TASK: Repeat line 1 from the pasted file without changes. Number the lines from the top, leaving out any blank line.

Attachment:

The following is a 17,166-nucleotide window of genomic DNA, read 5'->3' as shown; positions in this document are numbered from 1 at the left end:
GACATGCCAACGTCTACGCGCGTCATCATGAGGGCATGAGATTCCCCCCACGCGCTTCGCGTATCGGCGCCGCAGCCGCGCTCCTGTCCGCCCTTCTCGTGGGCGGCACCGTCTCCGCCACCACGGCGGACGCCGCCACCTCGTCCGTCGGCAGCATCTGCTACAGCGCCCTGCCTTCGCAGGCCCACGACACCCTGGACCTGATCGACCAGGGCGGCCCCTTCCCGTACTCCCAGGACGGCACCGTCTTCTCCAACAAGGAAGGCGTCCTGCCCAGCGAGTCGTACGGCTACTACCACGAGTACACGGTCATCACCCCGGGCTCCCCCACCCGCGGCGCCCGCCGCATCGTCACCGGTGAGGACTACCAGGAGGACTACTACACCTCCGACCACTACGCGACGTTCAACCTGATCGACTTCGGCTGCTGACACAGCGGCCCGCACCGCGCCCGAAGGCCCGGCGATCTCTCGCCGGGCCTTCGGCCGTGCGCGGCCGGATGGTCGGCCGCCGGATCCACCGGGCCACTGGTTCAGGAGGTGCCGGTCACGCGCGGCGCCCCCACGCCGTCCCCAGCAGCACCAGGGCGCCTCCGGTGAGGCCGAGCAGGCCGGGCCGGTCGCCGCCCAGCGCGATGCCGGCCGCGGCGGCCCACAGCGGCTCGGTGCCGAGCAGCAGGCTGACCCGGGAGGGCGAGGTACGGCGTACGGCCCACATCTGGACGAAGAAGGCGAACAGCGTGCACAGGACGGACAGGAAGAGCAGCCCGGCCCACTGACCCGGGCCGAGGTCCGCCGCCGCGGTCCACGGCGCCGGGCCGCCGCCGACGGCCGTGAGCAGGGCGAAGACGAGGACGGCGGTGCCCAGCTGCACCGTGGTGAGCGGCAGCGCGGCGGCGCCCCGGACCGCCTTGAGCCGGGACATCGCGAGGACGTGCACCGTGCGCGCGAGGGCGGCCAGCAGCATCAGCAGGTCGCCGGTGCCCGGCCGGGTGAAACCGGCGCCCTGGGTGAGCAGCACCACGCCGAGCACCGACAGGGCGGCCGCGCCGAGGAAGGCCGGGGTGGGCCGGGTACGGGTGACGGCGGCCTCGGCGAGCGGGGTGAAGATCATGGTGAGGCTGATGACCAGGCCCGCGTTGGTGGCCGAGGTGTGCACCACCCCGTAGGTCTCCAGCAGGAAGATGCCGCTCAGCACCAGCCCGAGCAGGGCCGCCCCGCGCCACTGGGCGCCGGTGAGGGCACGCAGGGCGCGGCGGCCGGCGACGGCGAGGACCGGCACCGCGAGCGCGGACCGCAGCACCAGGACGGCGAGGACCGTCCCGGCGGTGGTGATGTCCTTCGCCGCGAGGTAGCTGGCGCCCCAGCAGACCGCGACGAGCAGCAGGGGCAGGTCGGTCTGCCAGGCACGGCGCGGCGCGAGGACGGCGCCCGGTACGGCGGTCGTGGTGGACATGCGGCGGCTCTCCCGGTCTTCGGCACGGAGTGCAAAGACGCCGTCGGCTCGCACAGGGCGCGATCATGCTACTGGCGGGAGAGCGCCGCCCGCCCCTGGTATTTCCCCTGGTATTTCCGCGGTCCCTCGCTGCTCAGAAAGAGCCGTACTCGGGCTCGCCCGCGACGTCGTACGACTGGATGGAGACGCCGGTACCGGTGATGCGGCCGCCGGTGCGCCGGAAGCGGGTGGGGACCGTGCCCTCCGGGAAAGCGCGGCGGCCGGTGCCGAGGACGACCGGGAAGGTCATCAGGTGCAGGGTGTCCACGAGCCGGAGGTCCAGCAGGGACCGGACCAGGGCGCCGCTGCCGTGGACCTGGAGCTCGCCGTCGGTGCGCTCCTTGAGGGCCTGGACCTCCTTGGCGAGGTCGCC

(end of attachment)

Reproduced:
The following is a 17,166-nucleotide window of genomic DNA, read 5'->3' as shown; positions in this document are numbered from 1 at the left end: